Grow business with funding

What You Need to Know Before Pursuing Small Business Funding

Of course, you want to grow your B2B small business. That might be tricky to do if you’re like those businesses surveyed in Wasp Barcode’s State of Small Business Report. More than half of the respondents plan to invest fewer than 3 percent of their revenue on marketing. In this case, it should be no surprise why growing revenue is the No. 1 challenge for small businesses.

To do marketing and other activities to help you grow your revenues requires having cash flow. That old “It takes money to make money” is absolutely true.

Before you go bank loan shopping to get money to grow your business, make sure you have explored all possibilities. A bank loan takes a lot of time with meetings, paperwork, and waiting. You may have better options. Hey, your small business may not even need a loan.

Do you really need small business financing?

Here’s a story of a business owner that I read about in the local paper. She had an approved Small Business Administration-guaranteed $25k bank loan. Her plan was to use it for leasing space that she had already found. In fact, she had met with contractors to redo the space.

She turned down the loan and opted not to take the lease. While working on the business plan, she decided to change direction with her business and instead invested $2k of her own money in her business. This emphasizes the importance of having an updated business plan that outlines growth plans and staffing needs as well as how the business would get working capital to ensure it has cash flow.

When a business realizes it needs money to make something happen whether it’s growth, more space or other expansion activities, a loan is often the first thing that comes to mind. With all the paperwork and time it takes to apply for a loan, it’s worth stepping back and reviewing your business and its plans.

Best ways to get cash to help grow your business

What are some options for business finance without going to a big bank? Here are five ideas to help.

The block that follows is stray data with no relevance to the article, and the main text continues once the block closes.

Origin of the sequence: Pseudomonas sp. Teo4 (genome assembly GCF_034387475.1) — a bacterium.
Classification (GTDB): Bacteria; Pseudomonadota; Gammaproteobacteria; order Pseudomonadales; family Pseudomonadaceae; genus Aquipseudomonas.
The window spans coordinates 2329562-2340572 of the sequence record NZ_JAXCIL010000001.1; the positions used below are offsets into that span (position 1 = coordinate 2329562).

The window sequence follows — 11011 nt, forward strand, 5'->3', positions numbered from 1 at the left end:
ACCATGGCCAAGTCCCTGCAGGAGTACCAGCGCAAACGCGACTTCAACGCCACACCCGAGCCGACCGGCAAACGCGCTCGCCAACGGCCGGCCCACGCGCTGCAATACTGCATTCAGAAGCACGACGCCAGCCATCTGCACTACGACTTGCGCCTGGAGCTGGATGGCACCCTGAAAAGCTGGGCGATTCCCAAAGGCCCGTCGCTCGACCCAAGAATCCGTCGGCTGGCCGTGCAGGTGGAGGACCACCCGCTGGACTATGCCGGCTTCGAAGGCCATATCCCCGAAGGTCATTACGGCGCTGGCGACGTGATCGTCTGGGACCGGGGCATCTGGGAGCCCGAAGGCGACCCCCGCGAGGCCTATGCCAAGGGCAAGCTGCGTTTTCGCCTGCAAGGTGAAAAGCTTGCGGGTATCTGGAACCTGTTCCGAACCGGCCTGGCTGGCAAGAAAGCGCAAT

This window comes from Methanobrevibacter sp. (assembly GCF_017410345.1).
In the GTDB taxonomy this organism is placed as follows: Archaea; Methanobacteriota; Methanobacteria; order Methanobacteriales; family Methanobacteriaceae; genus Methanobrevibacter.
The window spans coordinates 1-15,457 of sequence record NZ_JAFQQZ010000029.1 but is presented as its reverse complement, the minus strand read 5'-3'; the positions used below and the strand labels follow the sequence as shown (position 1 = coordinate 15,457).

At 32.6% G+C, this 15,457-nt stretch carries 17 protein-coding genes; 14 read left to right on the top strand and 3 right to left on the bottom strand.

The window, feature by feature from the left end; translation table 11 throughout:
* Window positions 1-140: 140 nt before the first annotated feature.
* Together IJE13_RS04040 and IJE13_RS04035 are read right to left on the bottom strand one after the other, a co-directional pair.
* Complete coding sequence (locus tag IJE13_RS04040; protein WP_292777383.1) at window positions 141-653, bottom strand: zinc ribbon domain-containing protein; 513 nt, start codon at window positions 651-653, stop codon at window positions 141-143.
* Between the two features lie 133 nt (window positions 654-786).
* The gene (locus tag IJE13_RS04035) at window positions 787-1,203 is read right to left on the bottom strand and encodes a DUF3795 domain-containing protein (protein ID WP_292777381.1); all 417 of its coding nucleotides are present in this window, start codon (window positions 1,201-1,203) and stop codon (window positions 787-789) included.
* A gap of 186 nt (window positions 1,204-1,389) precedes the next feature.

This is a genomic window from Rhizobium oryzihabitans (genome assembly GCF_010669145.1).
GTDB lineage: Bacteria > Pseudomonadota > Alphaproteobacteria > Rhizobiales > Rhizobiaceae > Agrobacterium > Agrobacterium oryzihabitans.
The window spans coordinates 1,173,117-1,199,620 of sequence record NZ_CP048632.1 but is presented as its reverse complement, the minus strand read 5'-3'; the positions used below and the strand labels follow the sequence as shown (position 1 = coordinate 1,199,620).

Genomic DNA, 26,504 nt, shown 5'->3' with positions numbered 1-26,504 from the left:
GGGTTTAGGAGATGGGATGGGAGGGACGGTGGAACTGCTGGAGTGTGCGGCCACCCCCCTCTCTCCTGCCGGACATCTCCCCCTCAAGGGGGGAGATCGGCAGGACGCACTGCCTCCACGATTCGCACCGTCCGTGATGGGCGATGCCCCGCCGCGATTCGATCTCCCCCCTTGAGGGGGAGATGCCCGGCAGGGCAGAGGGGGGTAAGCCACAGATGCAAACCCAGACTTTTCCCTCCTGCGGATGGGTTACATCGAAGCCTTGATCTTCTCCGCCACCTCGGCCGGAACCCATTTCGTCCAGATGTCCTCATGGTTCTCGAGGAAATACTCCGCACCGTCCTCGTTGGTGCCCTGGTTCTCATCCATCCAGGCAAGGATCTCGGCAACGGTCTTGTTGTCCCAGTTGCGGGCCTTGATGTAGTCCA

1. Your business

Sometimes the answer lies within the company and the company doesn’t need a loan — at least, not now. Before exploring business finance options, see if the cash may be available somewhere in your business.

“But if the cash was there, I wouldn’t go looking for business funding or a bank loan,” you think. True. You might look at 7 ways to increase cash flow without new clients. It’s also worth taking the time to review how your cash flows in and out of your business. Finding working capital within your business is better than opting for a loan with interest and fees.

2. SBA loans

Guaranteed loan programs from the U.S. Small Business Administration can be a good option for some companies. The SBA doesn’t give loans. Rather, it sets the guidelines for loans made by its partners including lenders, community development organizations, and micro-lending institutions. Because SBA guarantees these loans will be repaid, this takes out some of the risk for lenders.

You can learn more on the SBA loans and grants page, which tells you about SBA loan programs and government grants. It provides facts, connects you with lenders, tells you where you can find grants, and shows you how to prepare for a loan.

3. Private lender

Private lenders provide loans like banks do except they have different policies, rates, fees, and plans. They also aren’t at the mercy to stiff regulations like banks are. However, they may ask for collateral, a problem for B2B professional services businesses.